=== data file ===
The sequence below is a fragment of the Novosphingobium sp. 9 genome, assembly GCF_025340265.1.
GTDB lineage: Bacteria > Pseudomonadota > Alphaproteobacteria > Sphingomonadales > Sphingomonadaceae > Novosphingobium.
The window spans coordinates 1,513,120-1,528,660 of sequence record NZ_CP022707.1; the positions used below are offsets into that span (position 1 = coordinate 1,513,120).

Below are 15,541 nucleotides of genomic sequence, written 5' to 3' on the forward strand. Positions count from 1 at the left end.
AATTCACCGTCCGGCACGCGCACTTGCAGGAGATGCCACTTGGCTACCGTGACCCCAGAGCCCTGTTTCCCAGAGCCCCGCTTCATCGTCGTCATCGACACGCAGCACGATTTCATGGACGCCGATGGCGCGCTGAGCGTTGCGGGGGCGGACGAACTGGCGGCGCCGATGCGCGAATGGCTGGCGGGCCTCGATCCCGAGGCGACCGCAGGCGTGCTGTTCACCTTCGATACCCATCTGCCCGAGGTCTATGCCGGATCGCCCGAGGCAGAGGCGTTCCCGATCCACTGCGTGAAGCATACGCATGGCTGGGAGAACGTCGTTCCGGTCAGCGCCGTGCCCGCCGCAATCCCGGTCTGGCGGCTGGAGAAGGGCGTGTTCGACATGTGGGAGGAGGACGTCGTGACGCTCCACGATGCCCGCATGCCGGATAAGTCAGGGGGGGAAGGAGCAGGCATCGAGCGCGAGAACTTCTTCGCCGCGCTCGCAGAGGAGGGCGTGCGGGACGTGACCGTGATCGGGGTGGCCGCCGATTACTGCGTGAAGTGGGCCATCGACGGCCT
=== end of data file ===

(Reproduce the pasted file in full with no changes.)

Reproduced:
The sequence below is a fragment of the Novosphingobium sp. 9 genome, assembly GCF_025340265.1.
GTDB lineage: Bacteria > Pseudomonadota > Alphaproteobacteria > Sphingomonadales > Sphingomonadaceae > Novosphingobium.
The window spans coordinates 1,513,120-1,528,660 of sequence record NZ_CP022707.1; the positions used below are offsets into that span (position 1 = coordinate 1,513,120).

Below are 15,541 nucleotides of genomic sequence, written 5' to 3' on the forward strand. Positions count from 1 at the left end.
AATTCACCGTCCGGCACGCGCACTTGCAGGAGATGCCACTTGGCTACCGTGACCCCAGAGCCCTGTTTCCCAGAGCCCCGCTTCATCGTCGTCATCGACACGCAGCACGATTTCATGGACGCCGATGGCGCGCTGAGCGTTGCGGGGGCGGACGAACTGGCGGCGCCGATGCGCGAATGGCTGGCGGGCCTCGATCCCGAGGCGACCGCAGGCGTGCTGTTCACCTTCGATACCCATCTGCCCGAGGTCTATGCCGGATCGCCCGAGGCAGAGGCGTTCCCGATCCACTGCGTGAAGCATACGCATGGCTGGGAGAACGTCGTTCCGGTCAGCGCCGTGCCCGCCGCAATCCCGGTCTGGCGGCTGGAGAAGGGCGTGTTCGACATGTGGGAGGAGGACGTCGTGACGCTCCACGATGCCCGCATGCCGGATAAGTCAGGGGGGGAAGGAGCAGGCATCGAGCGCGAGAACTTCTTCGCCGCGCTCGCAGAGGAGGGCGTGCGGGACGTGACCGTGATCGGGGTGGCCGCCGATTACTGCGTGAAGTGGGCCATCGACGGCCT